When I hear the word machine I think of clanky metal cogs, gears and levers. But, when I hear ‘sewing machine‘ I think of satin stitching, colored thread, seamless sewing and endless joy! I don’t often put clanky metal cogs, moving parts and sewing machines in the same sentence!
But – that’s exactly what a sewing machine is composed of. Without these machines that thump their needles up and down all day long you wouldn’t have the clothes you are wearing right now.
But, exactly how does a sewing machine work?
In this article...
What is a sewing machine?
As the name suggests a sewing machine has been designed for construction of garments and fabrics with a needle and thread. A sewing machine performs heavy sewing work at much higher speeds than could ever be mastered by hand.
The invention of the sewing machine has improved the efficiency and productivity of the clothing industry nowadays. People can produce more in a much shorter space of time than in the past and without the fuss of needles and thimbles!
Revolutionized the Sewing Industry
Adorned with multiple stitch styles like the zigzag and straight stitch, home sewing machines were revolutionary in the way we create clothes. Even thick fabric will glide through the machine with ease (if the right needle is used!)
Early sewing machines were typically foot-operated treadles or powered by turning a handle, but today we commonly see electronic and computerized domestic machines for sewing that are built around a strong motor.
Pushing a needle up and down through multiple layers of fabric is hard work – I know through years of hand sewing!
Who invented the sewing machine?
Sewing machines were created more than 200 years ago to decrease the amount of manual sewing work performed in clothing companies. Did you know, it was the first widely distributed mechanical home appliance (and still my favorite)!?
I think it’s hard to credit a single inventor to the sewing machine, as they were almost a gradual mechanical evolution.
Who are they?
The first records of a sewing machine patent came from English inventor Thomas Saint.
30 years later, Barthélemy Thimonnier brought about a machine to sew ships’ sails and leather in a chain stitch machine.
Over the years, Walter Hunt and John Greenough made improvements to these existing inventions, until Elias Howe created the first sewing machine that is comparable to the machines we use today.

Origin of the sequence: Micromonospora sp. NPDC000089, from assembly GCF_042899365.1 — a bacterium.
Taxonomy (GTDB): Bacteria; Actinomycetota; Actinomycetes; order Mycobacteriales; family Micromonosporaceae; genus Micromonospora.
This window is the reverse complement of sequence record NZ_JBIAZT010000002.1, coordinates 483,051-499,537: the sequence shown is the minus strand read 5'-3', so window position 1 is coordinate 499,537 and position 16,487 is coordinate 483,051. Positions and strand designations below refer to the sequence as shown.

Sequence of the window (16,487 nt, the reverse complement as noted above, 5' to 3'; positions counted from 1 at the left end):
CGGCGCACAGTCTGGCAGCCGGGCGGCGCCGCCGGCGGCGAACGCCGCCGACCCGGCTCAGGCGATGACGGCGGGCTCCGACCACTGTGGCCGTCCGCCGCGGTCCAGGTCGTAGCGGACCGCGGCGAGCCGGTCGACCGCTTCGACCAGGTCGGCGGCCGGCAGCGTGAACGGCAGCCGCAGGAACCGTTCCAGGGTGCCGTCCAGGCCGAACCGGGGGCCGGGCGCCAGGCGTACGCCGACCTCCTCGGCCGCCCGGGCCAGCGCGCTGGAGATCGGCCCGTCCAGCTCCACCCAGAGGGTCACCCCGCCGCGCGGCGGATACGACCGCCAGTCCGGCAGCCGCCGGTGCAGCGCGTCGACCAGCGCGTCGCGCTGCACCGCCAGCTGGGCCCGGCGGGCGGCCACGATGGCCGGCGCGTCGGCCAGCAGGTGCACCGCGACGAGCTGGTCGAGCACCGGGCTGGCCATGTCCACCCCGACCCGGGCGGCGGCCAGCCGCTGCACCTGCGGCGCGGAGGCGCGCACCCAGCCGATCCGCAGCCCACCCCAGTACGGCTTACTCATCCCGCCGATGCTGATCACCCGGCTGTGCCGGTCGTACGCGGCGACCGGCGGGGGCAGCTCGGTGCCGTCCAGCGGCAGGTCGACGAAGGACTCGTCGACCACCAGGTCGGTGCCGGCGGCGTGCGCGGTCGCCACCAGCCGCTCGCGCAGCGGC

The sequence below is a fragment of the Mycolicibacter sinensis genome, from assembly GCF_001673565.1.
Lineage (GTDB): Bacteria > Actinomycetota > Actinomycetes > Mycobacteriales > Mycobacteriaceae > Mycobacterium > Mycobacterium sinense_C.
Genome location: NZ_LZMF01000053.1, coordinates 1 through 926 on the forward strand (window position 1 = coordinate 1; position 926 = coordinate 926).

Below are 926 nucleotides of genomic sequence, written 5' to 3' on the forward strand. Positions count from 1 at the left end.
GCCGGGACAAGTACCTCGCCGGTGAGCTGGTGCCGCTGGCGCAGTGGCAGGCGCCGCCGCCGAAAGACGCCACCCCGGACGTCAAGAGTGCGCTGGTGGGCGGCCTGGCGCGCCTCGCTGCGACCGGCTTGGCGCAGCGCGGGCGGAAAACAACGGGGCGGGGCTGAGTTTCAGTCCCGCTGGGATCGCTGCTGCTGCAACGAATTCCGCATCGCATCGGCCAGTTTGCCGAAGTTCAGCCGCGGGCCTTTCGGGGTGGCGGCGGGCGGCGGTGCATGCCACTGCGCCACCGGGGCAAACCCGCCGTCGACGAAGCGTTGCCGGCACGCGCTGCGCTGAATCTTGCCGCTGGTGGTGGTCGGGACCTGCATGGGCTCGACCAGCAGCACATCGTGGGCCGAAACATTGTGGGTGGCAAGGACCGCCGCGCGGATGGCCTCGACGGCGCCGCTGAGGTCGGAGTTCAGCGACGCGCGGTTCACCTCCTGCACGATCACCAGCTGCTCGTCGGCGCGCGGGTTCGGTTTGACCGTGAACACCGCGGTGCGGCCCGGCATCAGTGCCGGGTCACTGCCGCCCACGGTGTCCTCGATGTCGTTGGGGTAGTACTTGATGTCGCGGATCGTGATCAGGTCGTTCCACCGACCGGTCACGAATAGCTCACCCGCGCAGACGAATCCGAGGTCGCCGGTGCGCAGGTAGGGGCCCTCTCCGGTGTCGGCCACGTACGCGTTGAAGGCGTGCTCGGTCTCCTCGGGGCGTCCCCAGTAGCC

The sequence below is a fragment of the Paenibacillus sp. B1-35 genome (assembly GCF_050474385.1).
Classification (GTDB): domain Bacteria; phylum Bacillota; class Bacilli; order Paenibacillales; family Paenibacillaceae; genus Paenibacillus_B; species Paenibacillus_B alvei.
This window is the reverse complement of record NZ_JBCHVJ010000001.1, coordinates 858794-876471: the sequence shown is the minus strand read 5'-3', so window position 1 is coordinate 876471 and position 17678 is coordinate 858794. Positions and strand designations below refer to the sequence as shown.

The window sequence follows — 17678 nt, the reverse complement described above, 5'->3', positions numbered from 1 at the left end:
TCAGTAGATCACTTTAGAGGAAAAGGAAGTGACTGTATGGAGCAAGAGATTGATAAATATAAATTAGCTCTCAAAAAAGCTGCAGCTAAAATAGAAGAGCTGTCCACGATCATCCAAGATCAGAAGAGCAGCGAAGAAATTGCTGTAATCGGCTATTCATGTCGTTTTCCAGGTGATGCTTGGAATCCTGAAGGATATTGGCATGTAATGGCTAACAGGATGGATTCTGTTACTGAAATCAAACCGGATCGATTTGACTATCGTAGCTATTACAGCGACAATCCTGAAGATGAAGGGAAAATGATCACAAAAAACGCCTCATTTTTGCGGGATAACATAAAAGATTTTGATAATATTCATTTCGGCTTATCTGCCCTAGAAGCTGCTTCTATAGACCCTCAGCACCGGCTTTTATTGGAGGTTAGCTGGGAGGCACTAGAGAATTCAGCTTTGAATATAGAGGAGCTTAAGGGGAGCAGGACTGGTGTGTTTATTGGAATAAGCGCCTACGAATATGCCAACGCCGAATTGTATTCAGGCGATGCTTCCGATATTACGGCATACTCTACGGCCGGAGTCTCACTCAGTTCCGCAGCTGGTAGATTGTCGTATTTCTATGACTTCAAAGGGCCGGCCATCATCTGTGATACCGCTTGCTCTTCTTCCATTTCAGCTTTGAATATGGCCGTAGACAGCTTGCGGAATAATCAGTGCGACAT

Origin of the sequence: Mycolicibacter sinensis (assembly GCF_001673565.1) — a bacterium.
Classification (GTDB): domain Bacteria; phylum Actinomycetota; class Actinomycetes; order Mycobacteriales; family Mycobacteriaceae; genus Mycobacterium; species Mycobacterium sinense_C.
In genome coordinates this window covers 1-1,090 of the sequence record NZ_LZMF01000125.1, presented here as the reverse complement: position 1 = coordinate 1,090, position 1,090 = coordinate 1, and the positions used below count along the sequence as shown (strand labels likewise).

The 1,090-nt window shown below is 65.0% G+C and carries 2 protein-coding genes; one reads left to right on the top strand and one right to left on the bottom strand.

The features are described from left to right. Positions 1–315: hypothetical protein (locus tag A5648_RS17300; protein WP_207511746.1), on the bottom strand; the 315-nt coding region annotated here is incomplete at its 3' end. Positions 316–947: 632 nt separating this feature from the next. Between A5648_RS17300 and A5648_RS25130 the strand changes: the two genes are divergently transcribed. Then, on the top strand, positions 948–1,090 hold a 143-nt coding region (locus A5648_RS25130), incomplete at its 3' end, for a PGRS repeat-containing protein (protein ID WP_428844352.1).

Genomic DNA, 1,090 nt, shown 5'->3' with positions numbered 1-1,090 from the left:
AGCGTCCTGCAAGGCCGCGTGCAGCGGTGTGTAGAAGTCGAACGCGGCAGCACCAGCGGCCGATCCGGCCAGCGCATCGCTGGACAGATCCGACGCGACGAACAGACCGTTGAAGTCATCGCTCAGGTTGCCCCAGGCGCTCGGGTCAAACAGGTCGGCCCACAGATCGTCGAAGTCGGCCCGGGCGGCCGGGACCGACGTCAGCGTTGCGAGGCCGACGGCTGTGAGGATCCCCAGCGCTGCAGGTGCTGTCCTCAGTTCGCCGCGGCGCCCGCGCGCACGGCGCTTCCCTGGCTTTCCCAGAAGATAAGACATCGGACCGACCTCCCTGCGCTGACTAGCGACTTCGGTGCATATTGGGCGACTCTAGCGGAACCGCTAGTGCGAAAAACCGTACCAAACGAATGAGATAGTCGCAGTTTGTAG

In 1850, American Isaac Singer went to further improve the sewing machine and then went on to found the Singer Sewing Machine company.
Let’s take a look at the history of a sewing machine.
History of the sewing machine
In 1755 a German engineer named Charles Fredrick Wiesenthal patented a double pointed needle with an eye at one end, to aid the art of sewing.
Thomas Saint patented the first sewing machine design for sewing leather and canvas. There is no evidence however that he built one.
The machine was designed to reduce the amount of hand stitching on garment, making the process of sewing functional and more reliable. The patented design used a chain stitch method, with a single thread and simple stitches in the fabric.
Material would be pierced on the machine and thread carried through the hole with a forked rod, then moved to the next hole where the cycle would be repeated to lock the stitch. The machine was used for sewing ships’ sails and helped the manufacture of leather goods such as saddles and bridles.
In 1829, the first practical sewing machine, most comparable to the machines we use today was invented by Frenchman Barthélemy Thimonnier. The French tailor created a machine which sewed straight seams using chain stitch like Thomas Saints model.
The machines were made from wood, and use a barbed needle which passes downward through the cloth to grab the thread. It would get pulled up to form a loop which was then locked by the next loop known today as lock stitch.
Barthélemy Thimonnier opened the first machine based clothing company in the world to help create uniforms for the French army, however the factory was burned down by tailors, who were fearful of losing their livelihoods following the issue of the patented machine!
The first American sewing machine was made by Walter Hunt, whose machine used a needle with the eye and point on the same end which carried the upper thread, and a falling shuttle which carried the lower thread. Hunt didn’t patent his invention until 1854.
John Greenough patented the first sewing machine in the US. In the same year partners Newton and Archibold introduced two pressing surfaces to keep the fabrics into position which we would now know as a needle plate and presser feet.
Phew – there’s a lot going on isn’t there. Still with me?
Now, 1845 saw the first machine that we would recognized today, which combined all of the disparate elements (like the bobbin and hand wheel) of the previous 50 years of innovation, into one sewing machine.
This was built by Elias Howe in 1845. He used two threads and a curved needle. Unfortunately, the complex machine that sold for US$300 (a fortune in those days!), was far too expensive for most people to own.
American Isaac Merritt Singer went on to build very similar machines based on Howe’s patent and changed the world of machine sewing! He became the founder of the household Singer Sewing Machine Company.
The lock stitch machine he devised used a falling shuttle instead of a rotary one, the needle was mounted vertically and included a presser foot to hold the cloth in place, with a fixed arm to hold the needle and a basic tension system.